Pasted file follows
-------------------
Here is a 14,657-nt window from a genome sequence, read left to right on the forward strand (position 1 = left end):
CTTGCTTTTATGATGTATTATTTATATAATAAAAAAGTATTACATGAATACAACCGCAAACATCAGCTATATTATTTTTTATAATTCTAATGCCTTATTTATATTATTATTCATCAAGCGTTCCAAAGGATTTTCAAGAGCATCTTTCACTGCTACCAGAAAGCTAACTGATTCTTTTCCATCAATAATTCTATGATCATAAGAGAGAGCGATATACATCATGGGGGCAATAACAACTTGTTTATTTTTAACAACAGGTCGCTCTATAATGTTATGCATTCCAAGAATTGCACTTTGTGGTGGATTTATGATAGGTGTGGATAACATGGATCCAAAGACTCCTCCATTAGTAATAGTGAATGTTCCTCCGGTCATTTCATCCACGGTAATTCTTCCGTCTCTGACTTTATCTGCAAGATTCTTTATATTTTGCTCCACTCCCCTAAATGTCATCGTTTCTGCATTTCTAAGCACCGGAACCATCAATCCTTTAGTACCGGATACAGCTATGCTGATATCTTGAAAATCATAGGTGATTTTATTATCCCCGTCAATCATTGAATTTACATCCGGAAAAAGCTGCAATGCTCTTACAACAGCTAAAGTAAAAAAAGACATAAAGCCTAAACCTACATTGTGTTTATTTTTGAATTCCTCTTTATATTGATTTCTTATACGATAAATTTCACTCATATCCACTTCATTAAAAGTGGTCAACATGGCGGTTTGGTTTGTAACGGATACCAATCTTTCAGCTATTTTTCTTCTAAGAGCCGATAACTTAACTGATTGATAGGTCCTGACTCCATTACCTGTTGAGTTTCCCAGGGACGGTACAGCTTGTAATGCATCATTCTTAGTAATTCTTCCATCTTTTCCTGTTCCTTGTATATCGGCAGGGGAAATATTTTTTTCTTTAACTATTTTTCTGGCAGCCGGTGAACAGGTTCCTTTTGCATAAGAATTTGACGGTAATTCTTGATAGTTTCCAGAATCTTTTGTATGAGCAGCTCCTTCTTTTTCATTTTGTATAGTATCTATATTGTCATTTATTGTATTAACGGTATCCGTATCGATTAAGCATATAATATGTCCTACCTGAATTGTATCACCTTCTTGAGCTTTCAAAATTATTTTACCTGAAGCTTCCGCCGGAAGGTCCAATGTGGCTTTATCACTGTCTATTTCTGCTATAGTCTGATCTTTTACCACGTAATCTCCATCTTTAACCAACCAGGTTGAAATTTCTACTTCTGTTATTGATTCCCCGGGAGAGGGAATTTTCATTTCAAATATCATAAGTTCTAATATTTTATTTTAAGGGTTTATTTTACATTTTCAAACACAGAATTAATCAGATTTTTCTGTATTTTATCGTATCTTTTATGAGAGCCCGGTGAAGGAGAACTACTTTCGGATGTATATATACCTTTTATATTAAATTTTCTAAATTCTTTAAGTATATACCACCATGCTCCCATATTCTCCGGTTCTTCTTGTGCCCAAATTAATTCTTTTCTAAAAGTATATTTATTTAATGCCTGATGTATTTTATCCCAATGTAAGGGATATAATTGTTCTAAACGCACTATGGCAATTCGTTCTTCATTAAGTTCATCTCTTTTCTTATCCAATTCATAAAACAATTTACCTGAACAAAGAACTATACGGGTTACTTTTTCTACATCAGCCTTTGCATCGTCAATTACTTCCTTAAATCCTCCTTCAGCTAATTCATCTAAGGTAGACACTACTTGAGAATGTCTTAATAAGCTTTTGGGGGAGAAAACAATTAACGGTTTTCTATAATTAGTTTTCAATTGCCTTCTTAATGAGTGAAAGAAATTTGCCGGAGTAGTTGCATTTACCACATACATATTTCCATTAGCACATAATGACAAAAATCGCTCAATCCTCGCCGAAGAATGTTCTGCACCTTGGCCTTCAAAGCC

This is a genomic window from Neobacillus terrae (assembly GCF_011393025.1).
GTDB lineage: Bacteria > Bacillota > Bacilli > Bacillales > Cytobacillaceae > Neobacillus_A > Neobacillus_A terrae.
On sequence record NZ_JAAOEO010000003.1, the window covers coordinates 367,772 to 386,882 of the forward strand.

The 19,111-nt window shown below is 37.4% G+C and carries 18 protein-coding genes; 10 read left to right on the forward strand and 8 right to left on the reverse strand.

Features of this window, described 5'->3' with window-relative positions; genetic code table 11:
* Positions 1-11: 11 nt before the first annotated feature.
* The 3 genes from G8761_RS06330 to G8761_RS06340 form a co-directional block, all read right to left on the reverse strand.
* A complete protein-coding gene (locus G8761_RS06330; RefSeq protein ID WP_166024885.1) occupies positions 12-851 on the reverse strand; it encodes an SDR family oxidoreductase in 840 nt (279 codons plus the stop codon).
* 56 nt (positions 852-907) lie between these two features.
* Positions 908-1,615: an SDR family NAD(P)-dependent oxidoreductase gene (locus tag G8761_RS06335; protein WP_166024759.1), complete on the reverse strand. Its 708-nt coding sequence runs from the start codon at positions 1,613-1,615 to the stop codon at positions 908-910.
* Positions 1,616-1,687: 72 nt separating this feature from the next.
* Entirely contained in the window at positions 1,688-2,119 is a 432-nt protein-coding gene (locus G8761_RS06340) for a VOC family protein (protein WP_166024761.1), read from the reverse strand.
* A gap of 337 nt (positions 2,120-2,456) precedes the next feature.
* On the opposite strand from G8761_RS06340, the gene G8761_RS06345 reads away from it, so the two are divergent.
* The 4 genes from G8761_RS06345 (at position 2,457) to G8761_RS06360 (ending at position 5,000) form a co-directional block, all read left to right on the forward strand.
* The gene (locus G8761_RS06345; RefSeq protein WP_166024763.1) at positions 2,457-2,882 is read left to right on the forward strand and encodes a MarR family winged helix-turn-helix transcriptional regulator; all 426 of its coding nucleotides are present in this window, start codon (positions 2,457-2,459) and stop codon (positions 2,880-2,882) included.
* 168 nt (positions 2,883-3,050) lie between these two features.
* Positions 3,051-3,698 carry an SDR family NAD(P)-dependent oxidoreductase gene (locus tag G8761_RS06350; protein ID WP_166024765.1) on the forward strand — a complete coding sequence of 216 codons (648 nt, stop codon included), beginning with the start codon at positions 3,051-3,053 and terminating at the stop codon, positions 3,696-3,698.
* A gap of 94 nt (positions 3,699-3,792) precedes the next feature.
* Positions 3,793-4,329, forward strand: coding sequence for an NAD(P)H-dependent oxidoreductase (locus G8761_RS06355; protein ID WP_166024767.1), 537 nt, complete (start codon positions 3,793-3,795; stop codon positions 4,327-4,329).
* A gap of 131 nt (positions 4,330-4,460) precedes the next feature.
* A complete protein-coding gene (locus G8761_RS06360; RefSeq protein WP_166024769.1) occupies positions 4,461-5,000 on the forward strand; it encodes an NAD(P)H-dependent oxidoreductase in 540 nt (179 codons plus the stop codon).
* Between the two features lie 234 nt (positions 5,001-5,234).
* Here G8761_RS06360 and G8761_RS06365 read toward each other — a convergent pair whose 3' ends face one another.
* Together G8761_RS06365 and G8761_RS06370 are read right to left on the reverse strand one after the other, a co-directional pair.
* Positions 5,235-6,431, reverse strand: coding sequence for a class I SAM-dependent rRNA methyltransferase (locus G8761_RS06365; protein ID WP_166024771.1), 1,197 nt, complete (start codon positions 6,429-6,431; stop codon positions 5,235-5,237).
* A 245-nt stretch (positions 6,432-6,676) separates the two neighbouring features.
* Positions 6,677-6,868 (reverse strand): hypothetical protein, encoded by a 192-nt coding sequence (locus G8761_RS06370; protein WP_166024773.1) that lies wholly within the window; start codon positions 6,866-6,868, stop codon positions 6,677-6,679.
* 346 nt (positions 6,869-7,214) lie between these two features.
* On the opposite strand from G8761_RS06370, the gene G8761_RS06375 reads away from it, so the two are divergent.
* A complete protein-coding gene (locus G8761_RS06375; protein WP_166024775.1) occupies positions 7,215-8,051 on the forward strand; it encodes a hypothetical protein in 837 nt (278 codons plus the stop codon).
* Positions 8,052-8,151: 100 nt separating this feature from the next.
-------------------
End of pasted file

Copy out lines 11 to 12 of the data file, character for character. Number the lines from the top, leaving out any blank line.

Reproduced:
* 56 nt (positions 852-907) lie between these two features.
* Positions 908-1,615: an SDR family NAD(P)-dependent oxidoreductase gene (locus tag G8761_RS06335; protein WP_166024759.1), complete on the reverse strand. Its 708-nt coding sequence runs from the start codon at positions 1,613-1,615 to the stop codon at positions 908-910.